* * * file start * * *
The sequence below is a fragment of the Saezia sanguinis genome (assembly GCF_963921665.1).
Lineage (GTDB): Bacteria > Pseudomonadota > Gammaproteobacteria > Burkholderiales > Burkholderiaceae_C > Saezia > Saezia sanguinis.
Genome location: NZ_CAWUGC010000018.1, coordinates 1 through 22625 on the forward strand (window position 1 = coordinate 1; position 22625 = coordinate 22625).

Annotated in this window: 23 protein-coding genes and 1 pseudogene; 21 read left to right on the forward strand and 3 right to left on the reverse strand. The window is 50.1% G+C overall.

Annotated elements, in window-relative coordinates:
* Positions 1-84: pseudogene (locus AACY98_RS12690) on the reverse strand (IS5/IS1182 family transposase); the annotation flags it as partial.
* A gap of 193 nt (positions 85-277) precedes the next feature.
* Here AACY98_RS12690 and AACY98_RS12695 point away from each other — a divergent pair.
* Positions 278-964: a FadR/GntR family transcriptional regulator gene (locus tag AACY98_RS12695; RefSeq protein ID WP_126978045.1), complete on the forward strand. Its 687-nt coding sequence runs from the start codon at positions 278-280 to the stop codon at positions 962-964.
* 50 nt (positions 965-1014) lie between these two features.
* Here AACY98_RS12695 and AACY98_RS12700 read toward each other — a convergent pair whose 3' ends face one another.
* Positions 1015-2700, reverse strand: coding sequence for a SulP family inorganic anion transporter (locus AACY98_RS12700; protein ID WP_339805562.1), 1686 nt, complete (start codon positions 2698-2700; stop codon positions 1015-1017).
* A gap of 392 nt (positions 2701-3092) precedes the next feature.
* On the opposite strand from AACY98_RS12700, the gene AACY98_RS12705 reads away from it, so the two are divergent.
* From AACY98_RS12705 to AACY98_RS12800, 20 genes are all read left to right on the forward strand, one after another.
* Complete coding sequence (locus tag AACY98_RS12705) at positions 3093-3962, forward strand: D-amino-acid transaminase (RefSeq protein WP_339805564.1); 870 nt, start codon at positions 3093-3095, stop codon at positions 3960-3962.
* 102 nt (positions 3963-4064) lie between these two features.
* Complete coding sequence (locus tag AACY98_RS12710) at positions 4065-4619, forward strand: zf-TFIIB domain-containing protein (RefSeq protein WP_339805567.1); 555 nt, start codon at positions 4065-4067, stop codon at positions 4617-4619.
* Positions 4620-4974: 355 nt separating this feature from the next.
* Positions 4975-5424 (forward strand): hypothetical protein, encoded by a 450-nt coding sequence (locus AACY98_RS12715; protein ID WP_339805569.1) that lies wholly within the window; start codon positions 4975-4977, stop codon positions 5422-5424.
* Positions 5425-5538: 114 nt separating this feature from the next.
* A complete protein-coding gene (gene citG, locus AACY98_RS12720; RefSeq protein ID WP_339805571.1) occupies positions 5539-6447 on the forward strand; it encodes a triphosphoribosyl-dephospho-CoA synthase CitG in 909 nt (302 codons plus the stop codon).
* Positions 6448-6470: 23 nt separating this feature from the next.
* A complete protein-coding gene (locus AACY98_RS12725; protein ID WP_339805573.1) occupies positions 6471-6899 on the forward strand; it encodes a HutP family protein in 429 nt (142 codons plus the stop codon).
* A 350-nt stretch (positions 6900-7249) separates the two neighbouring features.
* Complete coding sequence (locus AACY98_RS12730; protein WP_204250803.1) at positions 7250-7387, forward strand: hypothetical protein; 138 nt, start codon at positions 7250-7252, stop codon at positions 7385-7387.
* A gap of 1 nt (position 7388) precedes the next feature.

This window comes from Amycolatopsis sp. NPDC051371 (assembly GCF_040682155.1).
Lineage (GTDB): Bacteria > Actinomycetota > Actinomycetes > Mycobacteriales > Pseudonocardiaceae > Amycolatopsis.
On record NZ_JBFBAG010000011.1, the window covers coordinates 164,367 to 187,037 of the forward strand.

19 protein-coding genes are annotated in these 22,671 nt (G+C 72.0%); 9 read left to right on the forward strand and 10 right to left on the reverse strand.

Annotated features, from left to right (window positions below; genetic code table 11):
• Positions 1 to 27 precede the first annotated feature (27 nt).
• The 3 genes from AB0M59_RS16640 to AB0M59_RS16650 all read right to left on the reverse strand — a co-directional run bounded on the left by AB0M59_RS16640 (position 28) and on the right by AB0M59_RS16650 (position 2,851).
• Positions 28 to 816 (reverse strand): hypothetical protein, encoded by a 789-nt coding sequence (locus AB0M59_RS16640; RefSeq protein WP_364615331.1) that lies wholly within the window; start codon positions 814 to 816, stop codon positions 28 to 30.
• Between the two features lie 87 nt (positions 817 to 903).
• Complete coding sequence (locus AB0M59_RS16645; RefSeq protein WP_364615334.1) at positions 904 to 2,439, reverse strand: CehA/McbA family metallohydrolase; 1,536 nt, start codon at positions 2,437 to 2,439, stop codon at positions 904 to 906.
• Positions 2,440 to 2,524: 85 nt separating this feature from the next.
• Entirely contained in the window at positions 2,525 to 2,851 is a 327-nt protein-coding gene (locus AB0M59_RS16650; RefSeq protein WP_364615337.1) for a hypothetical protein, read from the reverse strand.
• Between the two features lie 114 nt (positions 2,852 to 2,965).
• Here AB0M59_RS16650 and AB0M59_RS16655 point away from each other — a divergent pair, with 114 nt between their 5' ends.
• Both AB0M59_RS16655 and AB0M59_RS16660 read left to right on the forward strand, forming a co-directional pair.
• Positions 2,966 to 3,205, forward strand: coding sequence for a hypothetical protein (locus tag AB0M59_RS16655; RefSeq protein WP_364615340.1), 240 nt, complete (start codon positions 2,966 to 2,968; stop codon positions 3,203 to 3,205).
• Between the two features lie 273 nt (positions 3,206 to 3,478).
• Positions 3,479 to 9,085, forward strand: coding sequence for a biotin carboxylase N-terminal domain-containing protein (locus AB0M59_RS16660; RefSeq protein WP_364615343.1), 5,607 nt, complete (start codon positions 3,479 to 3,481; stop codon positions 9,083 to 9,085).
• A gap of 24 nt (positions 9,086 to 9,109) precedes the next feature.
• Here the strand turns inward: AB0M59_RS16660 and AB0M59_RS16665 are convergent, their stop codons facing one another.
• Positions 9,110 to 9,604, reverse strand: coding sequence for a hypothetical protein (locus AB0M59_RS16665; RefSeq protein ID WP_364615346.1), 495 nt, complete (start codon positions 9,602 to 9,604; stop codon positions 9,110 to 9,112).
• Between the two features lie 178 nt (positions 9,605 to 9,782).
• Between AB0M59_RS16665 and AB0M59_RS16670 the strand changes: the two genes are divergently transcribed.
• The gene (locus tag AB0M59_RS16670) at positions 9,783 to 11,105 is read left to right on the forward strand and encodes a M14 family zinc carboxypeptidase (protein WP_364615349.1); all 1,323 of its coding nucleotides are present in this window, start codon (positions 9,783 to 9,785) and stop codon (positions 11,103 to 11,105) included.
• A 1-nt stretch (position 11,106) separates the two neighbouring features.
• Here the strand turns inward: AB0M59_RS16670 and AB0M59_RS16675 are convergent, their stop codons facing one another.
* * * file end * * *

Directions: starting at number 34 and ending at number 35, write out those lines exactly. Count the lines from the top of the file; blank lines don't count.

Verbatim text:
• The 3 genes from AB0M59_RS16640 to AB0M59_RS16650 all read right to left on the reverse strand — a co-directional run bounded on the left by AB0M59_RS16640 (position 28) and on the right by AB0M59_RS16650 (position 2,851).
• Positions 28 to 816 (reverse strand): hypothetical protein, encoded by a 789-nt coding sequence (locus AB0M59_RS16640; RefSeq protein WP_364615331.1) that lies wholly within the window; start codon positions 814 to 816, stop codon positions 28 to 30.